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Mobile COVID-19 vaccine clinic staff harassed in Jeffco, other areas

Two sites closed early on Saturday, and all were canceled on Sunday in Jefferson and Gilpin Counties out of an abundance of caution. All are operational once again.

JEFFERSON COUNTY, Colo. — Several mobile COVID-19 vaccine clinics were put on pause over Labor Day Weekend out of an abundance of caution, in Jefferson and Gilpin County, due to many incidents of harassment. 

"I'm upset about the increasing frequency with which staff at our vaccination sites are being mistreated by members of our own community," said Jefferson County Public Health Executive Director Dr. Dawn Comstock. "I do respect every person's right to have their own opinion. What I do not respect is violence and contempt. I cannot abide by the people in our community acting abusively toward Jefferson County public health staff."

While the vaccine sites were closed, they've since re-opened; Comstock shared stories of the incidents with 9NEWS and added that it's not a new or isolated issue.

Credit: Jefferson County Public Health
A picture of a mobile vaccine clinic.

The incidents

Over the weekend on Saturday at one vaccination event in Gilpin County, people verbally harassed staff in cars, according to Comstock. 

"Unfortunately, that's nothing new. One car decided to take it to the extreme, drove toward staff and drove over some of our signage," Comstock said. 

Another incident occurred that day in Jefferson County, where a vaccination clinic was set up in a restaurant's parking lot, which Comstock adds they were invited to. 

"A car drove up up to the clinic as if the individual wanted a vaccination. When a public health nurse approached the car to offer to vaccinate the individual or just to provide them with information about the vaccine, the individual rolled down the window and threw a cup full of liquid on the public health nurse. Thankfully, it turned out to be water this time. It could have been something more dangerous. The car left, but then other cars started driving by, verbally assaulting our staff and throwing garbage at them," Comstock said.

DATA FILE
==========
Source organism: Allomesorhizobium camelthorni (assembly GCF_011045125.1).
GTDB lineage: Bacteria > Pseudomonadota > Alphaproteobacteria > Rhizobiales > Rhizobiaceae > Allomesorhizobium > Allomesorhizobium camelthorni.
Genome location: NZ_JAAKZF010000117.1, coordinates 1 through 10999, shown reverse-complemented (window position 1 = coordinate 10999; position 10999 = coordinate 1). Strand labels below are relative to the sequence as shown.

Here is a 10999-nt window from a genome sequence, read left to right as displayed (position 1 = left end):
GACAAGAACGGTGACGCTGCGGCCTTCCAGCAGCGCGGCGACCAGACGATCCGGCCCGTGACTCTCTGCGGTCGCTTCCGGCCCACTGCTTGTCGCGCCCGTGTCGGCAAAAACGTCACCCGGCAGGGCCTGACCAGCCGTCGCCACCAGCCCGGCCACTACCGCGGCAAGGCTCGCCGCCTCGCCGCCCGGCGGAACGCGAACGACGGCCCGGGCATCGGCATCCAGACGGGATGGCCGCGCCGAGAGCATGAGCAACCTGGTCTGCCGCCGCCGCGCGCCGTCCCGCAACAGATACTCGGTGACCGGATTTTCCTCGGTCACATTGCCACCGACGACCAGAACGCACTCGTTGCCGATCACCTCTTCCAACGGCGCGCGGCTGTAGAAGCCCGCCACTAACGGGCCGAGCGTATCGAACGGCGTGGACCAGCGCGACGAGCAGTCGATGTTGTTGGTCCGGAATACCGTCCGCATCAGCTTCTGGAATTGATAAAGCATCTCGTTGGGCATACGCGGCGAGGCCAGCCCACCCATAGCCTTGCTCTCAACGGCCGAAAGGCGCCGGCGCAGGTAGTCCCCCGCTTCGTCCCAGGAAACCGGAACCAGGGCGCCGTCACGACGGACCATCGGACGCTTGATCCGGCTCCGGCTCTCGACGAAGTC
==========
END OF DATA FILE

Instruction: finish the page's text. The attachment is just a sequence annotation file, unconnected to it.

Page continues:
In the last month, there was an incident where an individual threw lit fireworks into a tent where clinic staff was working. 

In another instance, she says they've had people try to steal equipment after attempting to engage in a physical confrontation. 

"I recognize some people continue to have differing viewpoints from Jefferson County Public Health's regarding vaccination. And while I disagree because I will firmly side with the overwhelming evidence that covid vaccines are safe and effective, I do respect every person's right to have their own opinion. What I do not respect is violence and contempt. I cannot abide by the people in our community acting abusively toward Jefferson County Public Health staff," she said. 

She said no one has been hurt in the incidents and added that law enforcement responds and de-escalates the situation.

"...people just need to know Jefferson County Public Health will not be intimidated out of its public health mission. We are arranging additional security measures to keep staff safe and are working with our law enforcement partners to try to ensure this handful of extremists are not able to infringe upon the rights of those individuals who do want to be vaccinated," she said. 

Overall, she's asking for more respect for staff from the public. 

"Our Jefferson County public health nurses, other vaccination site staff and all of our employees have worked so hard for well over a year trying to protect our community and keep people healthy and safe," she said. "Jefferson County public health staff should be able to feel safe when they go to work. So I'm asking everyone in our Jefferson County community to understand how much time, energy and heart Jefferson County Public Health staff has dedicated to our communities during this pandemic. And I'm asking you to please treat them with the respect and kindness they deserve."

Credit: Luis de Leon
A COVID-19 vaccination site in Jefferson County.

Other issues in the state

Colorado's Department of Public Health and Environment has nine busses traveling across the state to give vaccines and are experiencing some issues. 

"The state mobile vaccine buses are experiencing a growing number of both peaceful protests and concerning incidents," a statement from a spokesperson read in part. "The team is working with the Colorado Division of Homeland Security and Emergency Management to identify potential threats at the locations and is working with local law enforcement to ensure a safe vaccine site."

That spokesperson adds that they are aware of various threats and the pressure many public health officials and health care workers are under.

"Threats against the people who are working so hard to end this pandemic are reprehensible and we strongly condemn them," a statement read in part. "We are grateful for the work that our local public health partners have accomplished during this crisis and empathetic to the pressure they face."

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